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Correction News

November 2000


Staff Become Offender Employment Specialists

RALEIGH- The National Institute of Corrections "Offender Employment Specialist" class was held Sept. 25-29 at the Division of Prisons Randall Building in Raleigh. The class, which had 25 local attendees, was part of a nationally conducted satellite program offered at 65 sites throughout the United States with over 1,800 participants.

The training consisted of 16 hours of satellite instruction and an equal number of off-air hours conducted locally. All 25 local attendees successfully completed the 32 hours of training, including development of an action plan for follow-up implementation and were awarded certification as NIC Offender Employment Specialists.

The training class in Raleigh consisted of 10 participants from Division of Prisons, eight from the Division of Community Corrections, and seven from community-based organizations, including JobLink Centers, community colleges and other partner agencies involved in preparing offenders for securing and retaining gainful employment upon release.

The purpose of the training was to enhance staff knowledge and skills in pre-release and post-release program planning for offender employment, including use of interagency resources. On-site presenters included Kathy Clay of Clay, Wilson and Associates in Hickory; Diane Smith and Russell Doles from the Employment Security Commission in Raleigh; and Tracy McPherson, prison-to-work consultant in Raleigh. Arthur Clark of DOP Educational Services was the site coordinator.

Secretary Theodis Beck made opening remarks to the class and James French, Division of Prisons director, and Sherry Pilkington, Division of Community Corrections assistant director, joined in offering congratulatory comments and presenting the NIC certificates.


Culbreth Named Distinguished Woman Of The Year

NEW BERN- The Craven County Council on Women named Anita Culbreth, lead victim advocate notification coordinator, as Craven County Distinguished Woman of the Year in Government Aug. 27. The council presented her a plaque and roses during the ceremony at Bridge Point Restaurant in New Bern. The honor automatically puts Culbreth in the running for North Carolina’s Distinguished Woman of the Year, which will be named by the North Carolina Council for Women in 2001.

"It was an honor to accept it not only for myself, but for the department," said Culbreth. "It was extra special for me to get it for my work in victim services. The best part of my job is letting victims know there is someone on their side they can talk to."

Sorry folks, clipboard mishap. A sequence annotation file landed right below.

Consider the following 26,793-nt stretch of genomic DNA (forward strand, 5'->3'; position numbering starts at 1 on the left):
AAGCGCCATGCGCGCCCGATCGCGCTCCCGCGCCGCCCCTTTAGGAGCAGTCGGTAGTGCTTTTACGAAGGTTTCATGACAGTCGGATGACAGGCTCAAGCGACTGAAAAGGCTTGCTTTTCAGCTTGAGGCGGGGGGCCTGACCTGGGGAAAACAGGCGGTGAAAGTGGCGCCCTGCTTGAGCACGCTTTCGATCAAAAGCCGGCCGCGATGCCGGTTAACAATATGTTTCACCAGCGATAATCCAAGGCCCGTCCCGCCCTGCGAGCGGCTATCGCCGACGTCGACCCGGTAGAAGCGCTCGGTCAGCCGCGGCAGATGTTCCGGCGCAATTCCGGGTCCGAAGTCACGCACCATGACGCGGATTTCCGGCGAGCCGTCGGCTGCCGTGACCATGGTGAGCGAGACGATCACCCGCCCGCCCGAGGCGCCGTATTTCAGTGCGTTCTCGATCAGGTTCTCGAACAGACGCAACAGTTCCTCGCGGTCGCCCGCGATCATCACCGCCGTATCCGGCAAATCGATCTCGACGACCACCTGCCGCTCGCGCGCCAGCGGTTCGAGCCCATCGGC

Culbreth’s husband, Warren, nominated her for the honor because he says she works so hard. "She even takes her briefcase with her when we go on vacation. I wanted her to know I’m proud of her and she’s appreciated."

Culbreth started working for the Division of Community Corrections eight years ago as an office assistant. She became a victim advocate in 1996 after receiving her degree in criminal justice from North Carolina Wesleyan College.


Officer Receives Commendation From City Of Durham

DURHAM- Officer William Bunn of Durham Correctional Center recently received high praises from Durham city officials for his role in community work crew projects. In a letter to Supt. David Cates, Ralphele Reels, enterprise fund manager for the City of Durham, expressed appreciation for the work the crew Bunn supervises had done at cemeteries and at a historic site on Glenn Road.

"My experience with Mr. Bunn has been both rewarding and informative," wrote Reels. "He is kind, considerate and rises to the challenge when given assignments on various city projects." Reels went on to thank Cates for the help that the facility has given the city.

Bunn, who started working at Durham Correctional just over five years ago, supervises a community work crew of 10 inmates. He says he enjoys it. "I like helping the guys get adjusted to being outside and working with the public," said Bunn. He says the letter touched his heart, but he can't take all the credit. "The inmates do the work and make me look good."